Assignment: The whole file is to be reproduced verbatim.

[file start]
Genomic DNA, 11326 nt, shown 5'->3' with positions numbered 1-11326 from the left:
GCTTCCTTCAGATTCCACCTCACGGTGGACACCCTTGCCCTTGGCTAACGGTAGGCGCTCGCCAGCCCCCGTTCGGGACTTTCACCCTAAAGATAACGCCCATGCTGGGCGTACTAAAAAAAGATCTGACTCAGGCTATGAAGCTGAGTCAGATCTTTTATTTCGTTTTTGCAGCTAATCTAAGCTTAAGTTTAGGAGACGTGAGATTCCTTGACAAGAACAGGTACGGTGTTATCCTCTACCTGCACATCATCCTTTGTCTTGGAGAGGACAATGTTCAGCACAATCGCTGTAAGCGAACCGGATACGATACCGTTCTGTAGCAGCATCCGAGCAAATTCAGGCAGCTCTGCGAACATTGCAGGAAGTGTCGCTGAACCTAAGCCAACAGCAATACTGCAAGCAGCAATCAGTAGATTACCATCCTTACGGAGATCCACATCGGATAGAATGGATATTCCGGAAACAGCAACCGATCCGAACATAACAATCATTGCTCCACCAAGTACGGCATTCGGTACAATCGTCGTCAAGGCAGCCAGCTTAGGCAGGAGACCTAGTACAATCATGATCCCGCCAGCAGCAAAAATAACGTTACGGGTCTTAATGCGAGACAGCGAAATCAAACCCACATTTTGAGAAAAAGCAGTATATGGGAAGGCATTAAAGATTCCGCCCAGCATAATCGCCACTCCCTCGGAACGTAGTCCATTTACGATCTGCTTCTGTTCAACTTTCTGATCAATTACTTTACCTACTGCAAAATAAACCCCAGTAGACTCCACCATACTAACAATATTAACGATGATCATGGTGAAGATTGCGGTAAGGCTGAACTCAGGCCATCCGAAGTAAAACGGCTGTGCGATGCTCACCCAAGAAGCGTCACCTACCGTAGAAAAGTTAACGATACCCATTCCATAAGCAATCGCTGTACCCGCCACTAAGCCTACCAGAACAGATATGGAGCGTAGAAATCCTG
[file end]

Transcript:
Genomic DNA, 11326 nt, shown 5'->3' with positions numbered 1-11326 from the left:
GCTTCCTTCAGATTCCACCTCACGGTGGACACCCTTGCCCTTGGCTAACGGTAGGCGCTCGCCAGCCCCCGTTCGGGACTTTCACCCTAAAGATAACGCCCATGCTGGGCGTACTAAAAAAAGATCTGACTCAGGCTATGAAGCTGAGTCAGATCTTTTATTTCGTTTTTGCAGCTAATCTAAGCTTAAGTTTAGGAGACGTGAGATTCCTTGACAAGAACAGGTACGGTGTTATCCTCTACCTGCACATCATCCTTTGTCTTGGAGAGGACAATGTTCAGCACAATCGCTGTAAGCGAACCGGATACGATACCGTTCTGTAGCAGCATCCGAGCAAATTCAGGCAGCTCTGCGAACATTGCAGGAAGTGTCGCTGAACCTAAGCCAACAGCAATACTGCAAGCAGCAATCAGTAGATTACCATCCTTACGGAGATCCACATCGGATAGAATGGATATTCCGGAAACAGCAACCGATCCGAACATAACAATCATTGCTCCACCAAGTACGGCATTCGGTACAATCGTCGTCAAGGCAGCCAGCTTAGGCAGGAGACCTAGTACAATCATGATCCCGCCAGCAGCAAAAATAACGTTACGGGTCTTAATGCGAGACAGCGAAATCAAACCCACATTTTGAGAAAAAGCAGTATATGGGAAGGCATTAAAGATTCCGCCCAGCATAATCGCCACTCCCTCGGAACGTAGTCCATTTACGATCTGCTTCTGTTCAACTTTCTGATCAATTACTTTACCTACTGCAAAATAAACCCCAGTAGACTCCACCATACTAACAATATTAACGATGATCATGGTGAAGATTGCGGTAAGGCTGAACTCAGGCCATCCGAAGTAAAACGGCTGTGCGATGCTCACCCAAGAAGCGTCACCTACCGTAGAAAAGTTAACGATACCCATTCCATAAGCAATCGCTGTACCCGCCACTAAGCCTACCAGAACAGATATGGAGCGTAGAAATCCTG